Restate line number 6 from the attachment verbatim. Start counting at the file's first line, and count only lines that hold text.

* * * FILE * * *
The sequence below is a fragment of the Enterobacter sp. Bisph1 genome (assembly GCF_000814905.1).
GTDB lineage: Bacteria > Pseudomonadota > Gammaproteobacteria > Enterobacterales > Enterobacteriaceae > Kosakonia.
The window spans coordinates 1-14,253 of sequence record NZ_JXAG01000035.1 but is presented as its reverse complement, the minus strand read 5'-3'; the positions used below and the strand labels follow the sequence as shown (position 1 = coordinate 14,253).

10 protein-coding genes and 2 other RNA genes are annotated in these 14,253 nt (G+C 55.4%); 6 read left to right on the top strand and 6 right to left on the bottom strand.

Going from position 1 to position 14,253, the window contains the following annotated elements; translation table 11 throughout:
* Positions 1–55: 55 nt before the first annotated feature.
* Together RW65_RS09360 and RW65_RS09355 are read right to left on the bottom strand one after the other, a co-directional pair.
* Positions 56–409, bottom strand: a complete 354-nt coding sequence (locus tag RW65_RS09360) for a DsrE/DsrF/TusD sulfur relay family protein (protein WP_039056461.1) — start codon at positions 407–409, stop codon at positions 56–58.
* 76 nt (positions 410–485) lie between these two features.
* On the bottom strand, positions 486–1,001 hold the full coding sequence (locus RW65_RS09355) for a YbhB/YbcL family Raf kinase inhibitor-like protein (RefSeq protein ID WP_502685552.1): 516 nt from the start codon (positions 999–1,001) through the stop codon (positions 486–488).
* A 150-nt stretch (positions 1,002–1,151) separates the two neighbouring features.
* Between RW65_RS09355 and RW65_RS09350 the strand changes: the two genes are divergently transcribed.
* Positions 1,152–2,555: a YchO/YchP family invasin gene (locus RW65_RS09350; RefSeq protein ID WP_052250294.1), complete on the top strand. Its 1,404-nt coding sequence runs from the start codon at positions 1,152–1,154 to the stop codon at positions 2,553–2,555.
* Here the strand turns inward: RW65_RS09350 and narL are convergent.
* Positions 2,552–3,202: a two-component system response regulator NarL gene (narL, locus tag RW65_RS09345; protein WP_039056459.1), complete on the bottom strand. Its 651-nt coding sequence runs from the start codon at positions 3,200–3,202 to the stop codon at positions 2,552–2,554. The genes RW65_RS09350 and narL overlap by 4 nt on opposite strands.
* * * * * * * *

* Positions 1–55: 55 nt before the first annotated feature.